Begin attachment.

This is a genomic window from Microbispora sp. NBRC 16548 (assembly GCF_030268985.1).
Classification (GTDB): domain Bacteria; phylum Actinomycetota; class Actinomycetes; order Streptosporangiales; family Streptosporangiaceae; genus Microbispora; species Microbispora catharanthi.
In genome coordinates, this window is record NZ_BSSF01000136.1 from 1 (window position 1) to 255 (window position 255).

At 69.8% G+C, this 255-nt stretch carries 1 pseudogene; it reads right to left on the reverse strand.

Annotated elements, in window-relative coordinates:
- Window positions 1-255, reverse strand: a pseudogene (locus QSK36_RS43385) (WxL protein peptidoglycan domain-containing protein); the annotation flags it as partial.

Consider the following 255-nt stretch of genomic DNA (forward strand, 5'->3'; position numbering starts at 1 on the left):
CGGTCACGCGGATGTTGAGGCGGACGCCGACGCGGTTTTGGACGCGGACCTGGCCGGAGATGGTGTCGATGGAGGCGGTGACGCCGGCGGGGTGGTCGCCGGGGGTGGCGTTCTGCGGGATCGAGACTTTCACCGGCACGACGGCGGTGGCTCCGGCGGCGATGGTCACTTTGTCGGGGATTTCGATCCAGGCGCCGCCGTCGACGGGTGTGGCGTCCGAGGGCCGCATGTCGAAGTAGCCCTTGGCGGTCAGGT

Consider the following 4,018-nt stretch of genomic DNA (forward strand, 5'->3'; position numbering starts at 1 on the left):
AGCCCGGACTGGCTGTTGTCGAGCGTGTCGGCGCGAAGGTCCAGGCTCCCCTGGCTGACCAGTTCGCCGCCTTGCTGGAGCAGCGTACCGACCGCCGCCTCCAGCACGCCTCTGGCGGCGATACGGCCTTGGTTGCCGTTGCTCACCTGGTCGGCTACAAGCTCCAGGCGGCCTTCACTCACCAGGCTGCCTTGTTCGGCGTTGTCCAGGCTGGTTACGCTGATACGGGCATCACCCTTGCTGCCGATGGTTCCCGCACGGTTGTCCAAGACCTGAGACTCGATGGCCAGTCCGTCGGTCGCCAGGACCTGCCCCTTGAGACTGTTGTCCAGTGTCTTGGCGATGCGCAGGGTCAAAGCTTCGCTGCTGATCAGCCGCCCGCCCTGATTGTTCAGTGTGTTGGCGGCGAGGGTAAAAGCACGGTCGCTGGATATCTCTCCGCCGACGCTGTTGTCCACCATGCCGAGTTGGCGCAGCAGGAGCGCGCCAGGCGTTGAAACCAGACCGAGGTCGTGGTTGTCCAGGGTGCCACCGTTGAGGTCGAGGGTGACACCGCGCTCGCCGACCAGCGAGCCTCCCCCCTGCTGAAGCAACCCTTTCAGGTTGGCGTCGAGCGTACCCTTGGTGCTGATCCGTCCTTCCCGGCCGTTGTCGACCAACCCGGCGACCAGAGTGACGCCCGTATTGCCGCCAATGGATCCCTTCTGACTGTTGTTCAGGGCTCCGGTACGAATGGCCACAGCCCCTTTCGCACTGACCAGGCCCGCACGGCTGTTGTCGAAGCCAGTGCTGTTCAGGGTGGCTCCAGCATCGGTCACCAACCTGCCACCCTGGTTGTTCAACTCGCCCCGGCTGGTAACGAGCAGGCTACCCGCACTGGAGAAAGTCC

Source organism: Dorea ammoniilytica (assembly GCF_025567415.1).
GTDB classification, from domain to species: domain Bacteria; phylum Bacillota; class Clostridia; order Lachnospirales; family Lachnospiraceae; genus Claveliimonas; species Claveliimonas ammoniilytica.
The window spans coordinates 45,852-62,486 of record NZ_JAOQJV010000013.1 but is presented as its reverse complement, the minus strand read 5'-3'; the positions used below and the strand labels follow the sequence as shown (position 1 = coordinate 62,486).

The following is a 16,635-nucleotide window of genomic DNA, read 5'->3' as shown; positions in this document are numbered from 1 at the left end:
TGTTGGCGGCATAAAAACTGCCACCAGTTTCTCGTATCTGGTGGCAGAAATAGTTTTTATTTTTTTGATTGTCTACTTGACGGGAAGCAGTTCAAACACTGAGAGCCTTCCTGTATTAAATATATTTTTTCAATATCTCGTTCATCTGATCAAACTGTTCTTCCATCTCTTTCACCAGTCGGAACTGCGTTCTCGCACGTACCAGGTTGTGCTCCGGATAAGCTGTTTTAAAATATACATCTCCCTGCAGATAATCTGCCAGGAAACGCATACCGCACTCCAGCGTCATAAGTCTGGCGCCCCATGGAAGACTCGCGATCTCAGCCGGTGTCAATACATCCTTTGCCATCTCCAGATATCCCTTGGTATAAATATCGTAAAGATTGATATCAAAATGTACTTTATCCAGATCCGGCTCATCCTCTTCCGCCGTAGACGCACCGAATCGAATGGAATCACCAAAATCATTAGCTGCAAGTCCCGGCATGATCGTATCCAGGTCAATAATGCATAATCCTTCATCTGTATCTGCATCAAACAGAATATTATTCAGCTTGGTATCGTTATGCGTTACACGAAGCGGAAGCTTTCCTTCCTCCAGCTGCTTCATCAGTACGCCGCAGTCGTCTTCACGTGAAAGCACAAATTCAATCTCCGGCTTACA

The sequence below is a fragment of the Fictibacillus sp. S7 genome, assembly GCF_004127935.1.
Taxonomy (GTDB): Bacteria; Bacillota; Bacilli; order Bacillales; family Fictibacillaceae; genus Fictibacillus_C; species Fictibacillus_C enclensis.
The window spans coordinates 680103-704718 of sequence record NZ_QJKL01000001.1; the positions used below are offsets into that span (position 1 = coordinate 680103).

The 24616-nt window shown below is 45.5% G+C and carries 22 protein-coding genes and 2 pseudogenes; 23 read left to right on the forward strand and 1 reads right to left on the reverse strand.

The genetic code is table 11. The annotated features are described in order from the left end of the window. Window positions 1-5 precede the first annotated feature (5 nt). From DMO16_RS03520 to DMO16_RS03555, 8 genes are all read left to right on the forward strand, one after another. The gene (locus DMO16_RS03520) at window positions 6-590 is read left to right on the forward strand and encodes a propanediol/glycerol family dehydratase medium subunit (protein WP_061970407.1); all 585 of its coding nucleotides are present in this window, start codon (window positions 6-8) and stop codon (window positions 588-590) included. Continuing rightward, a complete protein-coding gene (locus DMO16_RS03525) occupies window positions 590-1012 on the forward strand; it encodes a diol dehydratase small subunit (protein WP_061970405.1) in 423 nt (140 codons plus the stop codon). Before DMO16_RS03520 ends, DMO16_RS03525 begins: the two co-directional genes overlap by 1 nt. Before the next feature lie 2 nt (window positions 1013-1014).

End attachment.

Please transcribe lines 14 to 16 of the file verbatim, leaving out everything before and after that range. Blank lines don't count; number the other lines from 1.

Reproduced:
The following is a 16,635-nucleotide window of genomic DNA, read 5'->3' as shown; positions in this document are numbered from 1 at the left end:
TGTTGGCGGCATAAAAACTGCCACCAGTTTCTCGTATCTGGTGGCAGAAATAGTTTTTATTTTTTTGATTGTCTACTTGACGGGAAGCAGTTCAAACACTGAGAGCCTTCCTGTATTAAATATATTTTTTCAATATCTCGTTCATCTGATCAAACTGTTCTTCCATCTCTTTCACCAGTCGGAACTGCGTTCTCGCACGTACCAGGTTGTGCTCCGGATAAGCTGTTTTAAAATATACATCTCCCTGCAGATAATCTGCCAGGAAACGCATACCGCACTCCAGCGTCATAAGTCTGGCGCCCCATGGAAGACTCGCGATCTCAGCCGGTGTCAATACATCCTTTGCCATCTCCAGATATCCCTTGGTATAAATATCGTAAAGATTGATATCAAAATGTACTTTATCCAGATCCGGCTCATCCTCTTCCGCCGTAGACGCACCGAATCGAATGGAATCACCAAAATCATTAGCTGCAAGTCCCGGCATGATCGTATCCAGGTCAATAATGCATAATCCTTCATCTGTATCTGCATCAAACAGAATATTATTCAGCTTGGTATCGTTATGCGTTACACGAAGCGGAAGCTTTCCTTCCTCCAGCTGCTTCATCAGTACGCCGCAGTCGTCTTCACGTGAAAGCACAAATTCAATCTCCGGCTTACA

The sequence below is a fragment of the Fictibacillus sp. S7 genome, assembly GCF_004127935.1.